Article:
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The Blue & Gray Press | August 21, 2019

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Letter to the Editor: ‘Resource reallocation’ devalues alumni degrees

Dear President Hurley,

You probably don’t remember this, but I was at the BOV meeting more than two years ago when you were officially appointed president of the University of Mary Washington. The room burst into applause, and, though we tried to maintain our neutrality, my co-editor and I were thrilled to finally have some semblance of stability at our shaky, revolving door university.

But recent news of your and the University’s “plan for the future” leads me to believe that, by appointing you, the BOV was appointing the lesser of two evils.

I understand the need for a “student center” at UMW. I understand getting our name out there and trying to recruit the best students possible. I understand marketing campaigns. But bringing in a consulting firm with a history of revamping universities to “reallocate resources” to more important programs, which one would think is subjective anyway, defies the entire concept of a liberal arts school.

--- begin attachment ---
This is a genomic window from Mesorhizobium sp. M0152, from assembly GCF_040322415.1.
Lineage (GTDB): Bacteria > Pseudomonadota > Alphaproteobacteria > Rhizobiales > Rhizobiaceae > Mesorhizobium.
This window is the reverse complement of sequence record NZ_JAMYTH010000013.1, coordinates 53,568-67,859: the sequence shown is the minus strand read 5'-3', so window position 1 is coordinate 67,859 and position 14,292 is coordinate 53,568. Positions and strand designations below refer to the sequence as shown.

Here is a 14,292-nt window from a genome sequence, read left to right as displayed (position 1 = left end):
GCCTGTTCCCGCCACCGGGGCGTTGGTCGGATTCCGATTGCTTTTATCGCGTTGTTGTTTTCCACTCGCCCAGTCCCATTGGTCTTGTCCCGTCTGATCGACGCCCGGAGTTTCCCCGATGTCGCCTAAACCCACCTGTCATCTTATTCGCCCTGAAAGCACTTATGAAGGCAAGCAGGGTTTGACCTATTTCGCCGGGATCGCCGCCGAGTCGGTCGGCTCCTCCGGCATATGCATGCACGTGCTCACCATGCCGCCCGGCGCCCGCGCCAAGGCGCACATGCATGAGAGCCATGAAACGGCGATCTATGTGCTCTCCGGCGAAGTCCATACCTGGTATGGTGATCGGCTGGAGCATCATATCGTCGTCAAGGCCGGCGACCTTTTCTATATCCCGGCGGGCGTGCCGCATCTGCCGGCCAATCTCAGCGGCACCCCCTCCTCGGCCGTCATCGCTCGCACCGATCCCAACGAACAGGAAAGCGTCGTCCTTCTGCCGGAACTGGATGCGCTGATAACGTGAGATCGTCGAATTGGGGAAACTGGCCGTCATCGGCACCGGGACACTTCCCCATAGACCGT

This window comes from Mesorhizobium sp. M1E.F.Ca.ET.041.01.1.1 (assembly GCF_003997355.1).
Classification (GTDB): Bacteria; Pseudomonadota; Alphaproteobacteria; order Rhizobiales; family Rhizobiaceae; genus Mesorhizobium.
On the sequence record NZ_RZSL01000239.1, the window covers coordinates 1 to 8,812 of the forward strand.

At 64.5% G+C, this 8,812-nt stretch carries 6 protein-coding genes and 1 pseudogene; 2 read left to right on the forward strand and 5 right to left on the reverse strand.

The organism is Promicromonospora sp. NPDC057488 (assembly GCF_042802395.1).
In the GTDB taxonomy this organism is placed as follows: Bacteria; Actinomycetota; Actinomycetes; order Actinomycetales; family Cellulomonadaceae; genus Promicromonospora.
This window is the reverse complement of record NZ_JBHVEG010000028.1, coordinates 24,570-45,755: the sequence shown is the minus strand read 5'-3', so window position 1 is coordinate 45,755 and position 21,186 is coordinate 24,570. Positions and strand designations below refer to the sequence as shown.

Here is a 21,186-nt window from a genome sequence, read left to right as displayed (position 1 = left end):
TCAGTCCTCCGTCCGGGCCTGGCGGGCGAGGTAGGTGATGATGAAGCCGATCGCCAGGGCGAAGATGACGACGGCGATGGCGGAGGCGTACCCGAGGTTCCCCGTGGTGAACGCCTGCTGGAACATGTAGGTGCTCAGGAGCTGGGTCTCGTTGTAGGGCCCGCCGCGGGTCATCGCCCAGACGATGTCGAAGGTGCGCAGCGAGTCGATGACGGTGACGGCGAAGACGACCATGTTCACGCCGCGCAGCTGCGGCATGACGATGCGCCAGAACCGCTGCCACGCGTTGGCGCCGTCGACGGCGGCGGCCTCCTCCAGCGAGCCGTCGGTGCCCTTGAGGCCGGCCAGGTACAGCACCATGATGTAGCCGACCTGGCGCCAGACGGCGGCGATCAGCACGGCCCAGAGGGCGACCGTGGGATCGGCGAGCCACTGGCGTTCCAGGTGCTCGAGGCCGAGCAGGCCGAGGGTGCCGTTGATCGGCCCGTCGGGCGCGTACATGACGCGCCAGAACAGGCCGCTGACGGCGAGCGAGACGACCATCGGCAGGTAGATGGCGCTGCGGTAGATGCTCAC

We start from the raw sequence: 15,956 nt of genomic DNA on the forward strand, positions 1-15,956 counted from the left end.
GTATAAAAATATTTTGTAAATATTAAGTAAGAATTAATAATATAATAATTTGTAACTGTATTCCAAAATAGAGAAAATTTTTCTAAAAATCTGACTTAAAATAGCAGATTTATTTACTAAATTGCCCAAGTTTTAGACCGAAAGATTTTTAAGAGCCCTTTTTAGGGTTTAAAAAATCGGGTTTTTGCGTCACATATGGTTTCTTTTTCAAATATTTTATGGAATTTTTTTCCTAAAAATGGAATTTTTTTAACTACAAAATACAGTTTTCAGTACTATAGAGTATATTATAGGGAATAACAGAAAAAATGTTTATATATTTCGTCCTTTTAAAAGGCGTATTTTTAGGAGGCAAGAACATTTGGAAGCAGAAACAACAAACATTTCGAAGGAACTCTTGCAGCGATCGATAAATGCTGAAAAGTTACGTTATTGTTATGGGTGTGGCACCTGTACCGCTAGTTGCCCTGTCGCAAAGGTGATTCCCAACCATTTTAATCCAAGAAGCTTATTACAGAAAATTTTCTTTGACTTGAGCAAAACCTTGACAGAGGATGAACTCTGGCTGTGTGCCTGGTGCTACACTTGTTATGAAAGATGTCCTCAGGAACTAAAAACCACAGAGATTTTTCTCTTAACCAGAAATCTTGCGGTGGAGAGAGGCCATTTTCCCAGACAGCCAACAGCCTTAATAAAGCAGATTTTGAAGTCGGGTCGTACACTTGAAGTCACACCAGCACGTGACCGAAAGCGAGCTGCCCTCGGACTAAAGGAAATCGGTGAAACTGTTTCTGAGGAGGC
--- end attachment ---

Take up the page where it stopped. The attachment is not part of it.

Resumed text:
Like many others in my graduating class, I know from experience how hard the job market is right now. However, purging the fundamentals of our education at a school “where faculty, students, and staff share in the creation and exploration of knowledge through freedom of inquiry, personal responsibility, and service,” according to its mission statement, seems counterintuitive. Invest in academics and professors if you want to get higher quality applicants. Invest in currently enrolled students, instead of keeping the university an indefinite construction site. If you invest in the tremendous talent and integrity already in existence at UMW, there shouldn’t be a need to change so dramatically.

The mission statement also requires “high-quality instruction as its most important function,” broad educational experiences and practicing habits necessary for life-long learning. The students UMW needs are not those who complain through every course and do the bare minimum to graduate. UMW needs the students with a thirst for knowledge beyond graduation, who, when they graduate, will carry the strong UMW name with them throughout their careers. They will be the ones to help give UMW a “true distinctiveness in the academic marketplace.”